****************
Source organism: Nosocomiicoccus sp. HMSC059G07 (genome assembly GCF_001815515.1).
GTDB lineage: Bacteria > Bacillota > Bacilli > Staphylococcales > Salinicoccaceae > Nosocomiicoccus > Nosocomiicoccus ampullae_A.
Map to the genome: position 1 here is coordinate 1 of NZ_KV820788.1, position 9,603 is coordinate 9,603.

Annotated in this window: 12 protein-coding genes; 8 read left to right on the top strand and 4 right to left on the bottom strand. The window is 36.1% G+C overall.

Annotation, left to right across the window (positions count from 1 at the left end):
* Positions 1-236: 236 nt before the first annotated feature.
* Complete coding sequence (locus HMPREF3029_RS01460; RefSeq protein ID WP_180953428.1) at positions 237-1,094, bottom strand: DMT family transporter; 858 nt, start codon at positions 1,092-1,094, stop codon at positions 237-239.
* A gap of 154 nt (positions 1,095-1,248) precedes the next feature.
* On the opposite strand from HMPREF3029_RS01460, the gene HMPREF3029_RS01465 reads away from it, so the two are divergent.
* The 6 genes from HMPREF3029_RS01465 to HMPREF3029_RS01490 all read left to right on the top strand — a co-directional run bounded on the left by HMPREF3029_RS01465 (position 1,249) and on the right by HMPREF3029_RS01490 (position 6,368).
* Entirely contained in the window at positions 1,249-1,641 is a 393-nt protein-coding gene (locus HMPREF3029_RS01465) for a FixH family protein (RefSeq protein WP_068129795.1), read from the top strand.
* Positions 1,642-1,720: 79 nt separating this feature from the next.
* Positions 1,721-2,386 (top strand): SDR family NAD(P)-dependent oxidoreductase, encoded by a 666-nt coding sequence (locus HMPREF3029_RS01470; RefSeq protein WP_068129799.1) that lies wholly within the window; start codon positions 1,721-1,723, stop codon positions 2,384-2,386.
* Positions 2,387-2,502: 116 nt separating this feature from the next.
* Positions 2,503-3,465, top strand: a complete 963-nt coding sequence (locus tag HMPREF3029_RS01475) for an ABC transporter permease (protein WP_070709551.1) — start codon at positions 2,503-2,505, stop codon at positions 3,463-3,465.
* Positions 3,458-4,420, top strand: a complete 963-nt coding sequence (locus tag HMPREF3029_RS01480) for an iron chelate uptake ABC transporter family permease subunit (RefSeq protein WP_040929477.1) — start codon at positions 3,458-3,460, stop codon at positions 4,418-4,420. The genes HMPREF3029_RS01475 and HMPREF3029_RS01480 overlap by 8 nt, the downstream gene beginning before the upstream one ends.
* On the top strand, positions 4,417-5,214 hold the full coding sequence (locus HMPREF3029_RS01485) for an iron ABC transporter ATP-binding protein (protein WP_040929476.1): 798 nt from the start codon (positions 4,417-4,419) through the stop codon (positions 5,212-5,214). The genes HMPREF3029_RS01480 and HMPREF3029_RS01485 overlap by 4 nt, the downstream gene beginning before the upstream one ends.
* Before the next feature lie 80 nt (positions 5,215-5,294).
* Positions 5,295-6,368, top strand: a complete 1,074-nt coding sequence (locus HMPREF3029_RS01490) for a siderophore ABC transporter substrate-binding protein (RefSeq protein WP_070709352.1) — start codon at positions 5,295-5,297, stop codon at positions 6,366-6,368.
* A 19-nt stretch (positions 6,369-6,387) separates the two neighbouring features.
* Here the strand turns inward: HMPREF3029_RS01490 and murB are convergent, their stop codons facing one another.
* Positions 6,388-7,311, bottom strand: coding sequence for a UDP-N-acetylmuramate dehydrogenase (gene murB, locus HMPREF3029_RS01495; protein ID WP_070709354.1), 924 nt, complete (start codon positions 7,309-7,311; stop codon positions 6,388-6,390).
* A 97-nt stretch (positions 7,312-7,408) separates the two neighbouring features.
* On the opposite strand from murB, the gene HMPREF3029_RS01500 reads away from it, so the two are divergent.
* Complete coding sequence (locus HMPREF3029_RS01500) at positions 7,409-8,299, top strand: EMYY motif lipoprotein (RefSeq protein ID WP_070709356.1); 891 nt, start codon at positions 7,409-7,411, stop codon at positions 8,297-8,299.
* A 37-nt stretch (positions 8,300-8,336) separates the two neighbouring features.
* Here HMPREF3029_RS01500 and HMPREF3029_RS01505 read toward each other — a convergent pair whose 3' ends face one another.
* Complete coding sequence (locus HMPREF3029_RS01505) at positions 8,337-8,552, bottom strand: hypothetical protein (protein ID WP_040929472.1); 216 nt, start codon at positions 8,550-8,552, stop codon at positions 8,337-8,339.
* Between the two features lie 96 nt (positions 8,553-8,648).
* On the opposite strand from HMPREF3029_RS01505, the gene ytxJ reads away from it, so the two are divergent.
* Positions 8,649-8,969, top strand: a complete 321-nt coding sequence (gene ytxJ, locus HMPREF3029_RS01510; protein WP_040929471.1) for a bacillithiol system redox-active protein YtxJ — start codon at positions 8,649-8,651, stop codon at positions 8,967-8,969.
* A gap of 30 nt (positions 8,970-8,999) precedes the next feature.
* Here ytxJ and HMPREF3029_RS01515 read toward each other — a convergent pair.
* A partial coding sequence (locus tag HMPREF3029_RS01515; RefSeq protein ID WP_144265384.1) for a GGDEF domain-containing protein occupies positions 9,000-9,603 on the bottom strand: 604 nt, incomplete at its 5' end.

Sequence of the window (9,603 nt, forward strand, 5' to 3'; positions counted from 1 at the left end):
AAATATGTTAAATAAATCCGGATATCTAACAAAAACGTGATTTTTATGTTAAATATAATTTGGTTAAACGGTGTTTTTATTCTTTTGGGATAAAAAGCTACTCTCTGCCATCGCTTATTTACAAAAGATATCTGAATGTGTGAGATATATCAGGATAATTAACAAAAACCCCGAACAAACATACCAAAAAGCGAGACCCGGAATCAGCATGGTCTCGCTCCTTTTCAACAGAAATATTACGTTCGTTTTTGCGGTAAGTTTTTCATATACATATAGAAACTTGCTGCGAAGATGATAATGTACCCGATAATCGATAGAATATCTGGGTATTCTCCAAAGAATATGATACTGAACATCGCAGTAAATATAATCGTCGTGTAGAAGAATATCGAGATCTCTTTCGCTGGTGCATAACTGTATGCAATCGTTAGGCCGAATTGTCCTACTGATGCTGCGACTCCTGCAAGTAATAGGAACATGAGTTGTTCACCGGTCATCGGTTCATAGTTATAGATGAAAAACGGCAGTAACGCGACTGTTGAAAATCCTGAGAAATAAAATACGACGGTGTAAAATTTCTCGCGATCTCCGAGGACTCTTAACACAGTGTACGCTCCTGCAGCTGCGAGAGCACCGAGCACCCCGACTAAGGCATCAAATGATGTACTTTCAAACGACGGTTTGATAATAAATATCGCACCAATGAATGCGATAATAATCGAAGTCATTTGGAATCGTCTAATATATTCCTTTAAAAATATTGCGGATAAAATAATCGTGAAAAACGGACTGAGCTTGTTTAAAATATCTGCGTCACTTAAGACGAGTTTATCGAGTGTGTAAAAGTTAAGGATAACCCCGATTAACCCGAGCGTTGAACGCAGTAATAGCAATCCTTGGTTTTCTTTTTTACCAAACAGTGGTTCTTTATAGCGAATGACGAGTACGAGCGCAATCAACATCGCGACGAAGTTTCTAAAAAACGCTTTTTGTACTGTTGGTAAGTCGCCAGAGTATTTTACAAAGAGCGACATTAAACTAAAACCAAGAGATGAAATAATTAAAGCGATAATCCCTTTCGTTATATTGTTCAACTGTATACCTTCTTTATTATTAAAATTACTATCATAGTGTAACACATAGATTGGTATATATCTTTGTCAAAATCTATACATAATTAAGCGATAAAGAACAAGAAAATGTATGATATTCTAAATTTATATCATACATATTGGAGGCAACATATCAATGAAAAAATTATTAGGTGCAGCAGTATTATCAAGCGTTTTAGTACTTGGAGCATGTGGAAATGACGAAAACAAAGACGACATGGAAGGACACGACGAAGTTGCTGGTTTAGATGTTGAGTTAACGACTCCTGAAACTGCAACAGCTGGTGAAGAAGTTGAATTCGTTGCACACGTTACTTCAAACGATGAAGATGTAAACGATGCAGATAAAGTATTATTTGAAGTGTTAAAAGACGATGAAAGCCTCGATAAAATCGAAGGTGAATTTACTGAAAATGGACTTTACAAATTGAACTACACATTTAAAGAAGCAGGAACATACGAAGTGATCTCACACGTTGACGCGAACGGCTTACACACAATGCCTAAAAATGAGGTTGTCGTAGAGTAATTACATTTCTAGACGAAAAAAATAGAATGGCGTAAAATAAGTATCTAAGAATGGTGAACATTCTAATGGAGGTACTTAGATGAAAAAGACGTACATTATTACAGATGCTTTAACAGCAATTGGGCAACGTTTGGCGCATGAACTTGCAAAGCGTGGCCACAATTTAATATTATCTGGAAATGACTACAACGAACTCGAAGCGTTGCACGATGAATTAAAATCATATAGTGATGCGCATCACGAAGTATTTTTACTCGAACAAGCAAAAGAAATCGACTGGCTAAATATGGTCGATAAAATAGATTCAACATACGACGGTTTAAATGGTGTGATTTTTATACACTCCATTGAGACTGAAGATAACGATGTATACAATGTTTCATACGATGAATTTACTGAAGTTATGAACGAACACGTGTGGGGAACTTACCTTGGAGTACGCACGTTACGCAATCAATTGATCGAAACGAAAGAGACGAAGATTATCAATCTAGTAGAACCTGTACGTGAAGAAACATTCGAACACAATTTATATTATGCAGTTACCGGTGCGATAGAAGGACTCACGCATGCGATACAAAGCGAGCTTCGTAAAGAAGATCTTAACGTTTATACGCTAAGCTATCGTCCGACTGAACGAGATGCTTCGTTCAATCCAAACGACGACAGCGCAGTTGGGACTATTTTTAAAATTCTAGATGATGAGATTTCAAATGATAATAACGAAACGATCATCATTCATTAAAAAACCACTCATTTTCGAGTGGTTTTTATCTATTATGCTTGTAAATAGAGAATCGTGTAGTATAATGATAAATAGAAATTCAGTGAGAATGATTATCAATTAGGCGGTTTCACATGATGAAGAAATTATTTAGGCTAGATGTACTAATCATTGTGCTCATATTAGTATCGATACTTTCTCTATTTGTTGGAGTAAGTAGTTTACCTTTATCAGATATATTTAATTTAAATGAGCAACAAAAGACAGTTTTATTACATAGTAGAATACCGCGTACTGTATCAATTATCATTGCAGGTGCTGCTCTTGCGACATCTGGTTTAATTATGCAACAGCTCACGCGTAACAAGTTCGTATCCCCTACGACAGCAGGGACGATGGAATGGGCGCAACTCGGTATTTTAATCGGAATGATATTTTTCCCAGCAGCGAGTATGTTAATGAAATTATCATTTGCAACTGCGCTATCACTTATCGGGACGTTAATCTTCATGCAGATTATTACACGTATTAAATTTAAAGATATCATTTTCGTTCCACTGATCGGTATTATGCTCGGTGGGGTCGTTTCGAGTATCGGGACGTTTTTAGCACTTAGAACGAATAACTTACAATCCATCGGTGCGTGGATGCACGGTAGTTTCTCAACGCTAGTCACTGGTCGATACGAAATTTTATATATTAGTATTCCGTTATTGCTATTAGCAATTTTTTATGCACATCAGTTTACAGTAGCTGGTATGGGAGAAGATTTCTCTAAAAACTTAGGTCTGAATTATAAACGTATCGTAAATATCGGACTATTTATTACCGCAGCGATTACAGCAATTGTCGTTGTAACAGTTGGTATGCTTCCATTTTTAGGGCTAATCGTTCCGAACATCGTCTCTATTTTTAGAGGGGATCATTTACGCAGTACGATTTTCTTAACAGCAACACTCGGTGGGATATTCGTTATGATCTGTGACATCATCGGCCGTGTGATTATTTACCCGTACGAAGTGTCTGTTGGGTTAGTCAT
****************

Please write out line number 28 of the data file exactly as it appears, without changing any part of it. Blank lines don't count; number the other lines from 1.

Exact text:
* Complete coding sequence (locus HMPREF3029_RS01505) at positions 8,337-8,552, bottom strand: hypothetical protein (protein ID WP_040929472.1); 216 nt, start codon at positions 8,550-8,552, stop codon at positions 8,337-8,339.